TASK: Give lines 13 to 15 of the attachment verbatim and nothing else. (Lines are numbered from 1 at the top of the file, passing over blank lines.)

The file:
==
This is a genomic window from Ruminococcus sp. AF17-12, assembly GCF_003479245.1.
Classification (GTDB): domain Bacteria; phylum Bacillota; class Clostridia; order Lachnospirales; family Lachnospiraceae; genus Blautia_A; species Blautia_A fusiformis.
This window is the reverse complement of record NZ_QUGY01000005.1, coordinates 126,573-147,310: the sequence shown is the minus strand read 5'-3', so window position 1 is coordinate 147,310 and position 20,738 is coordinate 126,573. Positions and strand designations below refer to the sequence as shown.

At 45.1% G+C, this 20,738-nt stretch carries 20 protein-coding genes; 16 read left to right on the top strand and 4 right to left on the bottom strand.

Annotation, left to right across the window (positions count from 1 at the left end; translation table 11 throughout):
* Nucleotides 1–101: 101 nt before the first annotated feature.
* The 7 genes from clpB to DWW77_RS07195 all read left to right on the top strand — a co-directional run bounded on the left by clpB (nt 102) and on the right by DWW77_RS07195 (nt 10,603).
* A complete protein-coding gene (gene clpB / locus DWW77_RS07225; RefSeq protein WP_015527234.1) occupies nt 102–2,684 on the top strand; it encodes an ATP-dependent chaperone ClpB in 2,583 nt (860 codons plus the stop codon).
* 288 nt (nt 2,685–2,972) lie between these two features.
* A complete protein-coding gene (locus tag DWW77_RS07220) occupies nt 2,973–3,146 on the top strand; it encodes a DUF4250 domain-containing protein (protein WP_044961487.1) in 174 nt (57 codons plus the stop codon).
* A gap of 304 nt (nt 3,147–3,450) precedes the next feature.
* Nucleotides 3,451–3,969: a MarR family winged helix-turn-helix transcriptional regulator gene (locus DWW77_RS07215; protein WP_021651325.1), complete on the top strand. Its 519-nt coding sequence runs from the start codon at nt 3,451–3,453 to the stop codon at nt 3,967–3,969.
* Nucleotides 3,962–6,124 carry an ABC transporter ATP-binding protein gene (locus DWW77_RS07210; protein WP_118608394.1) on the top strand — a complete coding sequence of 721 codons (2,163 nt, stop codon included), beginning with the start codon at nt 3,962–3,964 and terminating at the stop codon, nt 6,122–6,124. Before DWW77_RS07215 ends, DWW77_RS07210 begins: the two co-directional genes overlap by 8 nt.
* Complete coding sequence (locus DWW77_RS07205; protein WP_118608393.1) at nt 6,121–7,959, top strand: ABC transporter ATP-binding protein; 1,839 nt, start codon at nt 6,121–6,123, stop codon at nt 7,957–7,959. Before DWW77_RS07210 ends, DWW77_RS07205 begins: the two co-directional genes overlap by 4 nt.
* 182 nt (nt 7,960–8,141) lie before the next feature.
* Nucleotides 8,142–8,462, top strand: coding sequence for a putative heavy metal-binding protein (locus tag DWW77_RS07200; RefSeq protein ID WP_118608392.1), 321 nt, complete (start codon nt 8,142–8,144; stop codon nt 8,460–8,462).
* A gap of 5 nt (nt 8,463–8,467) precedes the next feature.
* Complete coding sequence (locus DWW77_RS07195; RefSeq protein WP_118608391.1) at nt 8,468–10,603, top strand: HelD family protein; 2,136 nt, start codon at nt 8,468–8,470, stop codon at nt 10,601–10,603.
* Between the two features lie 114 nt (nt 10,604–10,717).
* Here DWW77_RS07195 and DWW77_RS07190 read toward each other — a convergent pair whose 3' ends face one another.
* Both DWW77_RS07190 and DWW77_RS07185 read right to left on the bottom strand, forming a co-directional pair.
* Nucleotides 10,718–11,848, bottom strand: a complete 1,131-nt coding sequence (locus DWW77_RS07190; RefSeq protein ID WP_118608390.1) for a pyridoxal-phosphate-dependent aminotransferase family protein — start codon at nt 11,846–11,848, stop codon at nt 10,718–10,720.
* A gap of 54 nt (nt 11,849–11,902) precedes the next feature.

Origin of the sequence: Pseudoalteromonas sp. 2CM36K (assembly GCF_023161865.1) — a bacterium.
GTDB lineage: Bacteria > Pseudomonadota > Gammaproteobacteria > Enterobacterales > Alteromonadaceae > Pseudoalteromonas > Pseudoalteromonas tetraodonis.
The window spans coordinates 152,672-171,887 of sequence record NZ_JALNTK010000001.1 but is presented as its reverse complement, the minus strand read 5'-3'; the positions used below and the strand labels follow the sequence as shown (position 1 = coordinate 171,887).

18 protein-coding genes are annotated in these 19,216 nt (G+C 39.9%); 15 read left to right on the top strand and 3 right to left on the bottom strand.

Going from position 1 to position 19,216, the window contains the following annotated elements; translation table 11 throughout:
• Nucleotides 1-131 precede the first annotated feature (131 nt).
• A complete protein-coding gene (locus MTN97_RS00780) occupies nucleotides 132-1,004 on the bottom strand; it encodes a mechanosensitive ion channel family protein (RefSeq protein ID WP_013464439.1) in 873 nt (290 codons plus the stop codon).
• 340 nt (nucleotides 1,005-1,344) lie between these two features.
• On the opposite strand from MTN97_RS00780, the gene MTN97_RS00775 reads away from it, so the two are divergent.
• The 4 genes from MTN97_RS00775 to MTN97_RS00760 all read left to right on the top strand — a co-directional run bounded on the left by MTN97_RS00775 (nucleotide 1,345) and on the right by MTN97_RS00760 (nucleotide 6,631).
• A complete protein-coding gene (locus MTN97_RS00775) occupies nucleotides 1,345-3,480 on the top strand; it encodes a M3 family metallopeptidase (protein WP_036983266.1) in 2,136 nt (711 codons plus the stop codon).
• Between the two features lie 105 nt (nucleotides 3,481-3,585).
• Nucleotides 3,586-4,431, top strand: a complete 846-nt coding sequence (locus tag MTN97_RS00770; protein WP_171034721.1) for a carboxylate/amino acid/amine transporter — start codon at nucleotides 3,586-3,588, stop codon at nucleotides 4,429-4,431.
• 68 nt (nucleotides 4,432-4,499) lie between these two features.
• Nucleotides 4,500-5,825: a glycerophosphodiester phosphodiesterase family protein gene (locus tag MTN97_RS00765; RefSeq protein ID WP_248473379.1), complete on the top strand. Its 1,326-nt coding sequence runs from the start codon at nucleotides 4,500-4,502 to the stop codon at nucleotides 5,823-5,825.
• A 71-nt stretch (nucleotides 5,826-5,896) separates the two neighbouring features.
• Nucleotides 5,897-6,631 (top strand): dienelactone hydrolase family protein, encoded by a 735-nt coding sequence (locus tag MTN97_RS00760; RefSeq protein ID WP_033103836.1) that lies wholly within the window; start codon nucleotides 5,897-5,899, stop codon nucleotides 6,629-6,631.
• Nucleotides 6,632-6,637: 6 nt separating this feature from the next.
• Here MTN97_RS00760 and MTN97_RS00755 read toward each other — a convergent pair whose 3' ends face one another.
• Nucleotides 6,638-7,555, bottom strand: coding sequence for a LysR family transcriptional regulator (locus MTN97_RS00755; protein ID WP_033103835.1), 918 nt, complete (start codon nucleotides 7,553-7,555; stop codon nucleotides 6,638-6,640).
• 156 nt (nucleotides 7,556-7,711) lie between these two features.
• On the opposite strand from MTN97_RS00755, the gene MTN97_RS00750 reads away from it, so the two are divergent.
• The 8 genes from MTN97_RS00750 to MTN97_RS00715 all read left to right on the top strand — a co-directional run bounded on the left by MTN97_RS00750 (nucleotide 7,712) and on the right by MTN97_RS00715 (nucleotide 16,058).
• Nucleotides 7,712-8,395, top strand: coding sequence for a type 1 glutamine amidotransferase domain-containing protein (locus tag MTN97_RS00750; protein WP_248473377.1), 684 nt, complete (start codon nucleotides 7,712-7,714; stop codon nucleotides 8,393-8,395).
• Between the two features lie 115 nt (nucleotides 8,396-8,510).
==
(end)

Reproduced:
* Nucleotides 3,962–6,124 carry an ABC transporter ATP-binding protein gene (locus DWW77_RS07210; protein WP_118608394.1) on the top strand — a complete coding sequence of 721 codons (2,163 nt, stop codon included), beginning with the start codon at nt 3,962–3,964 and terminating at the stop codon, nt 6,122–6,124. Before DWW77_RS07215 ends, DWW77_RS07210 begins: the two co-directional genes overlap by 8 nt.
* Complete coding sequence (locus DWW77_RS07205; protein WP_118608393.1) at nt 6,121–7,959, top strand: ABC transporter ATP-binding protein; 1,839 nt, start codon at nt 6,121–6,123, stop codon at nt 7,957–7,959. Before DWW77_RS07210 ends, DWW77_RS07205 begins: the two co-directional genes overlap by 4 nt.
* 182 nt (nt 7,960–8,141) lie before the next feature.